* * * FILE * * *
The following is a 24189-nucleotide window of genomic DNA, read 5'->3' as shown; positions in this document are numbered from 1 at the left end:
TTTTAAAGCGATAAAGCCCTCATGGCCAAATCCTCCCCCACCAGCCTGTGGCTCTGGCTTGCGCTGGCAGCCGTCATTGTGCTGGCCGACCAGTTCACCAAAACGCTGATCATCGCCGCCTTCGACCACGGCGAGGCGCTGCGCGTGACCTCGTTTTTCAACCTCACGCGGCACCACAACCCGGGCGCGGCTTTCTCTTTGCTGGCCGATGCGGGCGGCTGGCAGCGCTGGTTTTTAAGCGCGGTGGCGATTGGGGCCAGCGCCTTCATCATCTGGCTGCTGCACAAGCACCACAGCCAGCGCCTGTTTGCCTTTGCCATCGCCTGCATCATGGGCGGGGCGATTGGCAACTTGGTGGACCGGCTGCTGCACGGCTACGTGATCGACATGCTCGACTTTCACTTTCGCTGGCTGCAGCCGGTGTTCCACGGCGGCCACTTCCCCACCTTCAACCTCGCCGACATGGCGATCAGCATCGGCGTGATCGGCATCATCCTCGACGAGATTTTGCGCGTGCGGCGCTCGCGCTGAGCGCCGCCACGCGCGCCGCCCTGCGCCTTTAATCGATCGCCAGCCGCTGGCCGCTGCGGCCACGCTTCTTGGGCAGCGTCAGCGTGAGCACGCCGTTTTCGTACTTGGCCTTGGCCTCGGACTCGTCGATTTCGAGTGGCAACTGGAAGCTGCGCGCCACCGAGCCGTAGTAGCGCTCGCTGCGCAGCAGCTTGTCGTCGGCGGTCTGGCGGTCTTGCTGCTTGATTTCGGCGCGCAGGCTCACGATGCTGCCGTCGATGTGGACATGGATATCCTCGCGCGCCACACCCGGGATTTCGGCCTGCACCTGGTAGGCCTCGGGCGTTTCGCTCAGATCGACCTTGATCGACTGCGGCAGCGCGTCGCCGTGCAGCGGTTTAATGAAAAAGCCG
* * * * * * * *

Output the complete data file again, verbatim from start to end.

The following is a 24189-nucleotide window of genomic DNA, read 5'->3' as shown; positions in this document are numbered from 1 at the left end:
TTTTAAAGCGATAAAGCCCTCATGGCCAAATCCTCCCCCACCAGCCTGTGGCTCTGGCTTGCGCTGGCAGCCGTCATTGTGCTGGCCGACCAGTTCACCAAAACGCTGATCATCGCCGCCTTCGACCACGGCGAGGCGCTGCGCGTGACCTCGTTTTTCAACCTCACGCGGCACCACAACCCGGGCGCGGCTTTCTCTTTGCTGGCCGATGCGGGCGGCTGGCAGCGCTGGTTTTTAAGCGCGGTGGCGATTGGGGCCAGCGCCTTCATCATCTGGCTGCTGCACAAGCACCACAGCCAGCGCCTGTTTGCCTTTGCCATCGCCTGCATCATGGGCGGGGCGATTGGCAACTTGGTGGACCGGCTGCTGCACGGCTACGTGATCGACATGCTCGACTTTCACTTTCGCTGGCTGCAGCCGGTGTTCCACGGCGGCCACTTCCCCACCTTCAACCTCGCCGACATGGCGATCAGCATCGGCGTGATCGGCATCATCCTCGACGAGATTTTGCGCGTGCGGCGCTCGCGCTGAGCGCCGCCACGCGCGCCGCCCTGCGCCTTTAATCGATCGCCAGCCGCTGGCCGCTGCGGCCACGCTTCTTGGGCAGCGTCAGCGTGAGCACGCCGTTTTCGTACTTGGCCTTGGCCTCGGACTCGTCGATTTCGAGTGGCAACTGGAAGCTGCGCGCCACCGAGCCGTAGTAGCGCTCGCTGCGCAGCAGCTTGTCGTCGGCGGTCTGGCGGTCTTGCTGCTTGATTTCGGCGCGCAGGCTCACGATGCTGCCGTCGATGTGGACATGGATATCCTCGCGCGCCACACCCGGGATTTCGGCCTGCACCTGGTAGGCCTCGGGCGTTTCGCTCAGATCGACCTTGATCGACTGCGGCAGCGCGTCGCCGTGCAGCGGTTTAATGAAAAAGCCG